Using Conservation Technologies to Understand the Lives of Andean bears

February 26, 2024

On February 21st, we celebrated World Bear Protection Day by gathering the latest updates on Andean Bears as a continued joint effort with our Peruvian sister organization Conservacion Amazonica – ACCA to protect this emblematic species.

Throughout the Kosñipata Valley, in the buffer zone of the Manu National Park near Cuzco, Peru, a team of Peruvian scientists are continuing to lead the Andean bear conservation program in collaboration with researchers, volunteers, authorities, and local communities to conduct studies on the distribution and behavior of mammals in the area help us better understand wildlife responses to environmental change and the functional diversity of ecosystems. Andean bears are vital contributors to reforestation and regulation of their environment, which is why this work done in the Kosñipata Valley not only aims to protect this culturally significant species but also to contribute to the advancement of scientific knowledge and environmental awareness. 

To better understand habitat use and bear movements, scientists use GPS collars to track these bears and collect data on their movement patterns. Via telemetry, these collars have tracked the bears’ range of roughly 100 kilometers squared (about 62 miles squared), and have found that younger bears can often move even further distances. Their presence was particularly frequent among the Q’eros Nation’s region of the Peruvian Andes and has even raised some concern as they were tracked near prevalent mining zones. 

In addition to GPS tracking technologies, camera traps placed throughout the region capture images of the bears in their natural environment, providing vital information about their behavior and distribution. Through these monitoring efforts, our grounds team has recorded 43 medium to large-sized bears in more than 70,000 camera trap images throughout the studied area. As scientists continue their analysis of the Andean bear population, the exact total number of bears in the area is still unknown. The population and well-being status of these bears are still under analysis by scientists in the region. While they seem to maintain a stable population among these areas of Peru, they still face several conflicts, such as the burning of vegetation, mining in certain areas, and difficulties for non-governmental organizations to carry out conservation work in their region.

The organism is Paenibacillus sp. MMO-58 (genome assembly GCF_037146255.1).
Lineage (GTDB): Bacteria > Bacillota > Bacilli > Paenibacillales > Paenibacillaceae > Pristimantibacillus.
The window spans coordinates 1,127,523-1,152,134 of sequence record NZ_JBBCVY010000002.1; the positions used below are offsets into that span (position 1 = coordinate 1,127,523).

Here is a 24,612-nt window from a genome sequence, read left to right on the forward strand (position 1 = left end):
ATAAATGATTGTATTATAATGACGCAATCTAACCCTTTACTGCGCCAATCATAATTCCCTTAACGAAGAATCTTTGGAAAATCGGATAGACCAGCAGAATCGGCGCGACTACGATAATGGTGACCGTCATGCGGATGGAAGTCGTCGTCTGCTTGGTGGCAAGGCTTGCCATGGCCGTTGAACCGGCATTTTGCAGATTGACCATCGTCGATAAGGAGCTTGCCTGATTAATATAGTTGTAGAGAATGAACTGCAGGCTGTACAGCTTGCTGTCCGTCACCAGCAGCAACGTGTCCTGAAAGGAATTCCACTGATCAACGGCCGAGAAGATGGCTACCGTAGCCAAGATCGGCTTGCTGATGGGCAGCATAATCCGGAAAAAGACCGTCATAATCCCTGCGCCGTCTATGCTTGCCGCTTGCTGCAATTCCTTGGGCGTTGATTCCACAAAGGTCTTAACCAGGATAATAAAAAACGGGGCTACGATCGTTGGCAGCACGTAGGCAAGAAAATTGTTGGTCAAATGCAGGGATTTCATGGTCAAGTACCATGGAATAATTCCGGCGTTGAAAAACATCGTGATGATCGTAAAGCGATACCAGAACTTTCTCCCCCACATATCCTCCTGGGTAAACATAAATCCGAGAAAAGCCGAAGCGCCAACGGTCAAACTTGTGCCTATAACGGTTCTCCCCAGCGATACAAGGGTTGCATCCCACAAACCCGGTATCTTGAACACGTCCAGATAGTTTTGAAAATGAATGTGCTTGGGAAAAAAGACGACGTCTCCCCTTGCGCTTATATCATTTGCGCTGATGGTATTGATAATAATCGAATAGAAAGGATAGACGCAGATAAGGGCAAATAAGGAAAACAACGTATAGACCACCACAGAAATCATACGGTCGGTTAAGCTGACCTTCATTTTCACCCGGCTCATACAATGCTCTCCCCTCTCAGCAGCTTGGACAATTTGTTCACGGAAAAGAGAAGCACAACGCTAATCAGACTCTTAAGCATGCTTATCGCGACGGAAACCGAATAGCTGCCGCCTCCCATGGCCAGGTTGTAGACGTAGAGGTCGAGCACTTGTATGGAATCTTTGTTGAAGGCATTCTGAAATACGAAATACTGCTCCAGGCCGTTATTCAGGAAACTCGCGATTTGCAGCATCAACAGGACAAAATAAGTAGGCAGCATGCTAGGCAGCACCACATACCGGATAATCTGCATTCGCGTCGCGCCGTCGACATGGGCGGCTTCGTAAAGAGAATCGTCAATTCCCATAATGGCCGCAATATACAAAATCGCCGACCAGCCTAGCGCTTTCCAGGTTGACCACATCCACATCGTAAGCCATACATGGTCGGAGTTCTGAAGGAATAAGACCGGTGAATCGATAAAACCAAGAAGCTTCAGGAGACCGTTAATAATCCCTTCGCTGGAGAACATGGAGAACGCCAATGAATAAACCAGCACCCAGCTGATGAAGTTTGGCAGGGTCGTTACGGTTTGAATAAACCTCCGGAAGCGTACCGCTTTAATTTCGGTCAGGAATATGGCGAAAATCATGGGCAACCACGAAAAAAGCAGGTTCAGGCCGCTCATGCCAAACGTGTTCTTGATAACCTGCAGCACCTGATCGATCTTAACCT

With the collection of this data, scientists can better understand these bears’ needs, habits, and impacts on the environment to fully understand their role in conservation, and allow organizations to prioritize the protection and restoration of their habitat accordingly.  As an extension of this collaborative research, environmental education programs, and implementing sustainable conservation practices further prioritize this work to reduce human-bear conflicts and foster peaceful coexistence. These efforts are made possible thanks to the dedicated team of scientists from Conservación Amazónica – ACCA and the support of allied organizations such as Standler Family Charitable Foundation, ICFC, Catto Shaw Foundation, National Geographic Society, IBA, Acción Andina, Osa Conservation and Ideal Wild.